Creamed Belgian Endives

  • Active Time 30m
  • Total Time 30m

Serves 3

Belgian endives (witloof) come from a plant called chicory, which is also the source of numerous varieties grown for salads, such as curly lettuce or escarole. Belgian endive, as we know it, is a fairly recent invention, since it was first produced in the 1860s in Belgium, by an employee of the Brussels Botanical Gardens. It was introduced into France in 1873 and today the northern part of the country is the world's largest producer, even ahead of Belgium. Raw or cooked, this slightly bitter vegetable goes very well with white meats and fish.


  • 1 pound Belgian endive
  • 1 tablespoon butter
  • 1 teaspoon superfine sugar
  • 2 pinches ground cloves
  • 2 pinches grated nutmeg, plus more for garnish
  • Salt
  • 1 tablespoon lemon juice
  • 1 tablespoon dark rum
  • 1/3 cup heavy cream
  • Tarragon sprigs, for garnish


Cut the endive diagonally into rounds 1/4-inch thick, starting at the point and turning them 1/2 inch at each new cut. At the end of the cutting, only the core remains in the shape of a cone; discard it.

Melt the butter in a 4-quart cast-iron skillet. Add the endive and cook, turning it continuously, for 1 minute. Sprinkle with the sugar, cloves, nutmeg and salt to taste. Stir in the lemon juice. Add the rum and cook for 1 minute over high heat to evaporate the alcohol. Stir in the cream. Cover and cook over low heat for 25 minutes, stirring from time to time. Serve hot garnished with nutmeg and sprigs of tarragon.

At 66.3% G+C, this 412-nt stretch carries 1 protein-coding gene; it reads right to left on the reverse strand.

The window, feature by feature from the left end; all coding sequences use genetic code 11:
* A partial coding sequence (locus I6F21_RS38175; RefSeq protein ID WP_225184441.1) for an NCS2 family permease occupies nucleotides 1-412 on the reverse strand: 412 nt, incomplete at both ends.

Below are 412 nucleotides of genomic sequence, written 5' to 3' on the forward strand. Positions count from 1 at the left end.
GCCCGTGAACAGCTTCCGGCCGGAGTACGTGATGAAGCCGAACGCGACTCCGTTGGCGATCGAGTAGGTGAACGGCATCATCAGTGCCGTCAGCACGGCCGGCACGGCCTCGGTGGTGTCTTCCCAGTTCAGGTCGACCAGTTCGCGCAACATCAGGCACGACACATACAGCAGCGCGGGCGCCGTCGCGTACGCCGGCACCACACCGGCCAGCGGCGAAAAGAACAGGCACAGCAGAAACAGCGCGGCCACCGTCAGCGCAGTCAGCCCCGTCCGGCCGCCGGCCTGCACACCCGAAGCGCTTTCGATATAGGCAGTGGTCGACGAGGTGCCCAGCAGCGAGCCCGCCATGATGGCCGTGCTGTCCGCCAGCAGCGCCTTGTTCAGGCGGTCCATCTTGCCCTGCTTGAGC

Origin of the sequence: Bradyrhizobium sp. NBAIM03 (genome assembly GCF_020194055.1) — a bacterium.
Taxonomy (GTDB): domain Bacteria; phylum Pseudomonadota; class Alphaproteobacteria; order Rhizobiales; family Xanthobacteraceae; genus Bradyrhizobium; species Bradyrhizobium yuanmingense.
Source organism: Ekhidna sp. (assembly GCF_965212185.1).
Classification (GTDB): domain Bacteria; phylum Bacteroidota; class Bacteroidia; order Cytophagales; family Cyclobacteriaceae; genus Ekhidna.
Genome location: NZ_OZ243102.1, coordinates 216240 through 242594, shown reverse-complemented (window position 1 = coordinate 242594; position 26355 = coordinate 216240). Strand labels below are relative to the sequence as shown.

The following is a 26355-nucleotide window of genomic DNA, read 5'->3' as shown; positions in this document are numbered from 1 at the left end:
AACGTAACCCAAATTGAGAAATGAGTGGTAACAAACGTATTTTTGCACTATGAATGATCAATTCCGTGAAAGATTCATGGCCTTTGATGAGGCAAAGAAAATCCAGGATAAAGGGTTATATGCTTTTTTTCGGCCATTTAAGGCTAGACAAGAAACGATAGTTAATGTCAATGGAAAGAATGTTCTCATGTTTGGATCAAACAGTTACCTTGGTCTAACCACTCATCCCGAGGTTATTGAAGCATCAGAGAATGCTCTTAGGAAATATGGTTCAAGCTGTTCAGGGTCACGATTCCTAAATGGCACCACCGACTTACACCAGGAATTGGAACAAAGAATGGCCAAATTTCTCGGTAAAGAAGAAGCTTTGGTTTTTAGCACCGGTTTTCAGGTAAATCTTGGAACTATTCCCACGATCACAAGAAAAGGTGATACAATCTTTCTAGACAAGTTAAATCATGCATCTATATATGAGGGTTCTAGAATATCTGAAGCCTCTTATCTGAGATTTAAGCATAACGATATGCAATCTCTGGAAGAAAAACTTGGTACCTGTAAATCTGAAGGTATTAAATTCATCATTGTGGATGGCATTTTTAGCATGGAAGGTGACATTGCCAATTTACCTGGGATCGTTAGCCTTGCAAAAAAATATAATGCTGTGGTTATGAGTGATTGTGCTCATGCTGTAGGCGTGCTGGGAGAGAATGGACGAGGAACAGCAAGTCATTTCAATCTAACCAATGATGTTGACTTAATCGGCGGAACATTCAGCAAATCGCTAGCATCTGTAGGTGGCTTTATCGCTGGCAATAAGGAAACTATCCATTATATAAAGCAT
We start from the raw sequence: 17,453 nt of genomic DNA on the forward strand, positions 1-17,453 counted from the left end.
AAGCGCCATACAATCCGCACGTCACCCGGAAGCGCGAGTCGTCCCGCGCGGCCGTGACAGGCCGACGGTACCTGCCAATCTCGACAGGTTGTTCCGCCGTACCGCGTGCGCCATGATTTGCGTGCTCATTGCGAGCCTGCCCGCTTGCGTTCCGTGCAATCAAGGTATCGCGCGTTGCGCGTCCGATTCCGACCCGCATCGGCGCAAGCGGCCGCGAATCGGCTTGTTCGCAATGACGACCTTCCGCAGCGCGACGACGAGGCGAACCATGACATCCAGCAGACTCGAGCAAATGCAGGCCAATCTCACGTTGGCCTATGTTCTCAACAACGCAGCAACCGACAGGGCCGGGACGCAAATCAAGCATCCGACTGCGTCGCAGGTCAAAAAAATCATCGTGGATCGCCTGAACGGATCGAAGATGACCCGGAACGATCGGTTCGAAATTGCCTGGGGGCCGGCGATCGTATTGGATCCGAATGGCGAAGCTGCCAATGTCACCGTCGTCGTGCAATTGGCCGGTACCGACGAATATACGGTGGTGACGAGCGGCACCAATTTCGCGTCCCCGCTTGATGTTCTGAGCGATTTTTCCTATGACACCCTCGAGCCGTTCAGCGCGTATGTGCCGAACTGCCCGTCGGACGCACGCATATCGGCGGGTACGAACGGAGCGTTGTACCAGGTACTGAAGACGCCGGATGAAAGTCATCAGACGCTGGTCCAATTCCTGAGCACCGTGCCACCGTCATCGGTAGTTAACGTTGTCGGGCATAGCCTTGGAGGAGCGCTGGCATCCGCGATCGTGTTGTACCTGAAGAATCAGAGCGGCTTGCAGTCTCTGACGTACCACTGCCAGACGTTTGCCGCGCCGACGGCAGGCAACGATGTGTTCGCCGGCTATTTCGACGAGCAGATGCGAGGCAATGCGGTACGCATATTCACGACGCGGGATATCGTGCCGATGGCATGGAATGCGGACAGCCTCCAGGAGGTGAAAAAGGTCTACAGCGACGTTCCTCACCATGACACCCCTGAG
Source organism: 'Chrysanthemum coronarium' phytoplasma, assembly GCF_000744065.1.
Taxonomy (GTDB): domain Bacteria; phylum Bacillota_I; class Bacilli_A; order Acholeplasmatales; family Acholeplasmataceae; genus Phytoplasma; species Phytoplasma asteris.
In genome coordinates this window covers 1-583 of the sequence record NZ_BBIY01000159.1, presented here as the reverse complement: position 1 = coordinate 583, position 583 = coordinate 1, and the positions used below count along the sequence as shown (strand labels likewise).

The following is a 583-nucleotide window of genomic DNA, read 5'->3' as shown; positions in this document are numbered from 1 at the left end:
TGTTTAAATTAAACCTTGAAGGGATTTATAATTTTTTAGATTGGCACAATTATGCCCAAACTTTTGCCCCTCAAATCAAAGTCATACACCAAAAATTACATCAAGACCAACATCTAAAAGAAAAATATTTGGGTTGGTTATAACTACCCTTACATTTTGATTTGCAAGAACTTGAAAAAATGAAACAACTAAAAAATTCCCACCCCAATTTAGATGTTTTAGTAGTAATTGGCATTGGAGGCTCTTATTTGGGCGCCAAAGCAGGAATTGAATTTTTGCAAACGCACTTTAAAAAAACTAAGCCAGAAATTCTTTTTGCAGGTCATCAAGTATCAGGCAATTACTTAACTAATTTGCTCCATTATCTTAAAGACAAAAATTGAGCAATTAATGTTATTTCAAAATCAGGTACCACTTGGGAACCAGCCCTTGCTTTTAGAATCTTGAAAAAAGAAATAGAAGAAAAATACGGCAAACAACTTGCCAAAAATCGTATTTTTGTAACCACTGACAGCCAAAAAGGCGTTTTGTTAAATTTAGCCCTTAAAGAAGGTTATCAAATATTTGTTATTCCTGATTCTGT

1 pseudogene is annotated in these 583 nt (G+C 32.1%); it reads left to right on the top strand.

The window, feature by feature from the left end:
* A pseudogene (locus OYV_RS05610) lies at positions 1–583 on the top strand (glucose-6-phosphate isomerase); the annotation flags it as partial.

This dish can accompany white fish fillets, scallops and pan-fried veal liver, as well as stewed white meats.

Recipe reprinted by permission of Weldon Russell. All rights reserved.

RecID 2687

nutrition information per serving

170 calories; 14g total fat; 47mg cholesterol; 46mg sodium; 8g carbohydrates; 4g fiber; 2g protein

These nutrition facts are calculated according to the ingredients listed in this recipe. Any substitutions will change these facts. Although we strive for accuracy, please note that food manufacturers occasionally change their food formulas, which could affect the calculations as shown.

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